Discussion of the problem of virginity has allowed us to grasp the origin of the differentiation of the value of girls and boys, of women and men. Woman, valued as an exchange good, as being a procreator and a means of sexual pleasure, in relations between families and lineages, is devalued as a person. Her status in the politics of lineages makes of her, besides, a subject of continual anxiety. The boy does not pose the same problems. He is both threat and protection; he is destined to head a family, to regulate the relations between this family and other families, notably through the politics of marriages. He is not imprisoned in the “natural” roles of sex and reproduction; he is politics and culture, and “on him rests the order of the world.”

HRV and Patriarchy:

The tribe or group is patriarchal. The myth of blood’s purity or impurity is linked to the myth of the common ancestor. In such system, women are not allowed to choose their own sexuality. They are mainly for procreation; they must produce male descendants to the common ancestor; they are only instruments for reproduction. And this reproduction enters into the political strategies of the tribes. Sexuality and reproduction must be controlled. In the political tribal hierarchies, women are valued only if it can be assured that they are pure, i.e. have been untouched, hence the importance attached to virginity. Virginity is not only a mean to ascertain paternity (since there are other means for that, such as delay in remarriage, etc.) but it belongs to the myth of purity, which is one of the central anthropological values of tribal communities in the Arab world. The sacrifice of a woman engaged in illicit sexual behavior, whether victim or accomplice, reestablishes the purity order in its patriarchal lineage. Men are the sacrificers, they reestablish their tarnished honor by killing the woman who has become impure. Thus they reaffirm their control over women and their fidelity to the law of the patriarchal group.

HRV and Incest

The taboo of incest allows the accounting of who belongs to whom, while incest plunges one into uncertainty. It is an instrument of control over people. It was instituted by the Catholic church as an instrument of control over compulsions and sexual desires in making people feel guilty. In tribal patriarchal societies, the control of women is also an instrument to control sexual desire. This control is much more severe and strict in tribal societies because marriages are political operations with women as reproductive instruments. All matrimonial alliances are controlled and there can be no relations outside of marriage, while sexuality is over valued. Respect for the authority of ancestors in men/women relations, each person being accountable to the ancestral totem of the tribe, is mythically invested by a flawless honor. Men and women are not equally responsible for this ancestral honor. Women considered irresponsible for their acts, and passive “irresponsible” beings, if raped or committing adultery, are stained and stains must be washed, purified. All women of the tribe are to be pure. Those who fall must be eliminated.

According to a psychology professor I interviewed in Lebanon, the taboo of incest is not very strong in Middle Eastern societies (even if it was primordial in Phoenician civilization), thus the spread of honor related crimes and the bloody wars. The family or group relates to each others incestuously, yet such behavior is accepted as long as it remains within the group. If a woman falls and “sins” outside of the group, she puts the group in danger and must be eliminated in order to restore the order. Men of the family feel that by killing her they prove that nobody touched her and the group could remain intact. Only educating children and adolescents about the importance of the incest taboo could restore a society and void it of such crimes, leading to the wars we are witnessing. In her opinion, education is the answer to crimes of honor.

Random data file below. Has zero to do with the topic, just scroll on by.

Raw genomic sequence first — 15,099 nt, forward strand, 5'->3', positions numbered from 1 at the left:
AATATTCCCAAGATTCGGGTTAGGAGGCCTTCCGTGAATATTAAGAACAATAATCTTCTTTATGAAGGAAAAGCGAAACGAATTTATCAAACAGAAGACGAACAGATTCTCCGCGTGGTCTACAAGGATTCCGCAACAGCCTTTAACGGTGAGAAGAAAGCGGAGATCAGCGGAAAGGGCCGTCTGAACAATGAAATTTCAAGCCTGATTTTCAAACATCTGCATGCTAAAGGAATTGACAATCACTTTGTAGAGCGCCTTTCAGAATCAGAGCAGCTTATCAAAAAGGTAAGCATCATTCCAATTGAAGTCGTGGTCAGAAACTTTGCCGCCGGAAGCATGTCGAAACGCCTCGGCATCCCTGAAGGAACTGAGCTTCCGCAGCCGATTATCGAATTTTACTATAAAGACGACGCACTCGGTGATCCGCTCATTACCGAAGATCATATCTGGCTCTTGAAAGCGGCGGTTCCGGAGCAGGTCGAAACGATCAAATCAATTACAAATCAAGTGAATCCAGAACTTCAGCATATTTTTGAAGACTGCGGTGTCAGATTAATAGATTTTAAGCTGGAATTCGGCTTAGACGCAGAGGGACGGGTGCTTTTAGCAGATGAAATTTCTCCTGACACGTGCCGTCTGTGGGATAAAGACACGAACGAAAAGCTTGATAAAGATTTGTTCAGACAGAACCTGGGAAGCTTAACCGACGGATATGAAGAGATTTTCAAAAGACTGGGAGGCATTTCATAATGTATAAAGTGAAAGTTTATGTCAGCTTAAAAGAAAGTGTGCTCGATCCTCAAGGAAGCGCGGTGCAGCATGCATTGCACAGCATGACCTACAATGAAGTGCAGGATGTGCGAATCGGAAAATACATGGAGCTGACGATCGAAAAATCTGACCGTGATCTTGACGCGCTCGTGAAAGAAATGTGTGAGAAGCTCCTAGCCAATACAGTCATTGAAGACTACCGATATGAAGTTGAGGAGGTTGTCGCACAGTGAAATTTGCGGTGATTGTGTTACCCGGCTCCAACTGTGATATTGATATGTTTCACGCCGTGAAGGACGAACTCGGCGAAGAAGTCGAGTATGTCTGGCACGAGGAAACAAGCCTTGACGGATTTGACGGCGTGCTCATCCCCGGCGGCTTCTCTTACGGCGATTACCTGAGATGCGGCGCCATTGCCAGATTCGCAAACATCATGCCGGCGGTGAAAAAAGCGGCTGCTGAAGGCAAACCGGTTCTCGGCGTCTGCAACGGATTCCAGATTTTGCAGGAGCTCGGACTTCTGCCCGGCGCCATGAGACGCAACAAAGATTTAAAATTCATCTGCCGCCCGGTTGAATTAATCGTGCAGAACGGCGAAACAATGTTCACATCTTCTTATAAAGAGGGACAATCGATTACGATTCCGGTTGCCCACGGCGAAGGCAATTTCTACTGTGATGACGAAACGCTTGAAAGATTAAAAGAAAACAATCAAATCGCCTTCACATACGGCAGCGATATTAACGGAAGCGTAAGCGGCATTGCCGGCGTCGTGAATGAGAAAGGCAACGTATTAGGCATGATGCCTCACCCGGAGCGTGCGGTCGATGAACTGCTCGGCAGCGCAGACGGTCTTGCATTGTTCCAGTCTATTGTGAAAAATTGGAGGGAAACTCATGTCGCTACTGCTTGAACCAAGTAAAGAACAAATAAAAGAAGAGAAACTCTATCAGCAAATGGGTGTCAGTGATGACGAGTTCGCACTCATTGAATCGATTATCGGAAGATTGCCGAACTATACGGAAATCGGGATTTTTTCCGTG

HRV and War:

In my study of the relationship between sexuality and war through the literature of Lebanon, I was able to determine and establish how sexuality is a force that has a revolutionary potential so strong that many political women and men are afraid of it and prefer to dismiss its importance. Yet to get at the roots of the important issues confronting us today, it can no longer be ignored.

In my study, both male and female authors paint the disastrous consequences of virginity rites connected with the notions of honor, ownership of women and sexual relationships. It is these customs which lead Al-Shaykh’s female protagonist, Zahra in The Story of Zahra to despair, madness and final death. She rejects them from the beginning and is revolted against male’s views of her body and sexuality. She would like to be freed from them and in control of her body and of her life. She uses the war to break down the taboos and to assert herself sexually. She finds out that the war is much stronger and more destructive than anything she has known before, and that the customs she hoped to get rid of through it are only temporarily shifted. They come back with greater strength and more destructive violence. And Etel Adnan in Sitt Marie Rose uses the narrator’s voice to comment on the frighteningly dangerous outcome of the codes of honor related to virginity, and how they reinforce tribal confessional sectarianship. As for Tewfiq Awwad, in Death in Beirut he shows the direct link between the customs of virginity, the exclusive propriety of women leading to violence and crimes at the foundation of a society built on divisions and an exclusive sense of propriety. In such a system, women are dominated, raped, led to suicide or killed by men themselves manipulated by political power. It is a vicious circle of power struggles in which women are the ultimate victims. And Halim Barakat, in Days of Dust through the interwoven stories of the Hyena and the Flying Dutchman, demonstrates the importance of the concept of virginity and the codes of honor related to women’s roles in society, with the strong implications of woman as earth, and Palestine as the ultimate woman.